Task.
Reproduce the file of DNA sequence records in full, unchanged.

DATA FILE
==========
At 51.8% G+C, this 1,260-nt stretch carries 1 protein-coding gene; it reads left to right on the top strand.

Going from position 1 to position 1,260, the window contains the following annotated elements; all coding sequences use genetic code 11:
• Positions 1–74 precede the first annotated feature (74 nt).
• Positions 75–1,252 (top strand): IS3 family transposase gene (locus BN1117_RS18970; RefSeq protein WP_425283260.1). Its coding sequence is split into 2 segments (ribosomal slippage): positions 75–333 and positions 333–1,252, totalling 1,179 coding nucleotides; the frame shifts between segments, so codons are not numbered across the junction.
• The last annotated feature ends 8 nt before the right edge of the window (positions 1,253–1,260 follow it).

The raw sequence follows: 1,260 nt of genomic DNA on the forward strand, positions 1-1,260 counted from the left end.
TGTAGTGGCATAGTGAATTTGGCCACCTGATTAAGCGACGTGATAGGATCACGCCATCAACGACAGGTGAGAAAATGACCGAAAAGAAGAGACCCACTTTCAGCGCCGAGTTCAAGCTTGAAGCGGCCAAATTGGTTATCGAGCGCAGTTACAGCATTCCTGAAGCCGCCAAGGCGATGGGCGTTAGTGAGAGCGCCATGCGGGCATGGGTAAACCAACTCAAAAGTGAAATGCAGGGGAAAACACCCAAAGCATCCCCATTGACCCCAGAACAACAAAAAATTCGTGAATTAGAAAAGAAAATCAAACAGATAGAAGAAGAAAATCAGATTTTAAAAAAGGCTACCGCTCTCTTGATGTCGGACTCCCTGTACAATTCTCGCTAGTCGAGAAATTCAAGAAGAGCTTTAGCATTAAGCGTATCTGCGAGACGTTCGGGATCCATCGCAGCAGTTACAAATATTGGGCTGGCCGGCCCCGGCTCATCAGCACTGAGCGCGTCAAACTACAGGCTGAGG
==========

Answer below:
At 51.8% G+C, this 1,260-nt stretch carries 1 protein-coding gene; it reads left to right on the top strand.

Going from position 1 to position 1,260, the window contains the following annotated elements; all coding sequences use genetic code 11:
• Positions 1–74 precede the first annotated feature (74 nt).
• Positions 75–1,252 (top strand): IS3 family transposase gene (locus BN1117_RS18970; RefSeq protein WP_425283260.1). Its coding sequence is split into 2 segments (ribosomal slippage): positions 75–333 and positions 333–1,252, totalling 1,179 coding nucleotides; the frame shifts between segments, so codons are not numbered across the junction.
• The last annotated feature ends 8 nt before the right edge of the window (positions 1,253–1,260 follow it).

The raw sequence follows: 1,260 nt of genomic DNA on the forward strand, positions 1-1,260 counted from the left end.
TGTAGTGGCATAGTGAATTTGGCCACCTGATTAAGCGACGTGATAGGATCACGCCATCAACGACAGGTGAGAAAATGACCGAAAAGAAGAGACCCACTTTCAGCGCCGAGTTCAAGCTTGAAGCGGCCAAATTGGTTATCGAGCGCAGTTACAGCATTCCTGAAGCCGCCAAGGCGATGGGCGTTAGTGAGAGCGCCATGCGGGCATGGGTAAACCAACTCAAAAGTGAAATGCAGGGGAAAACACCCAAAGCATCCCCATTGACCCCAGAACAACAAAAAATTCGTGAATTAGAAAAGAAAATCAAACAGATAGAAGAAGAAAATCAGATTTTAAAAAAGGCTACCGCTCTCTTGATGTCGGACTCCCTGTACAATTCTCGCTAGTCGAGAAATTCAAGAAGAGCTTTAGCATTAAGCGTATCTGCGAGACGTTCGGGATCCATCGCAGCAGTTACAAATATTGGGCTGGCCGGCCCCGGCTCATCAGCACTGAGCGCGTCAAACTACAGGCTGAGG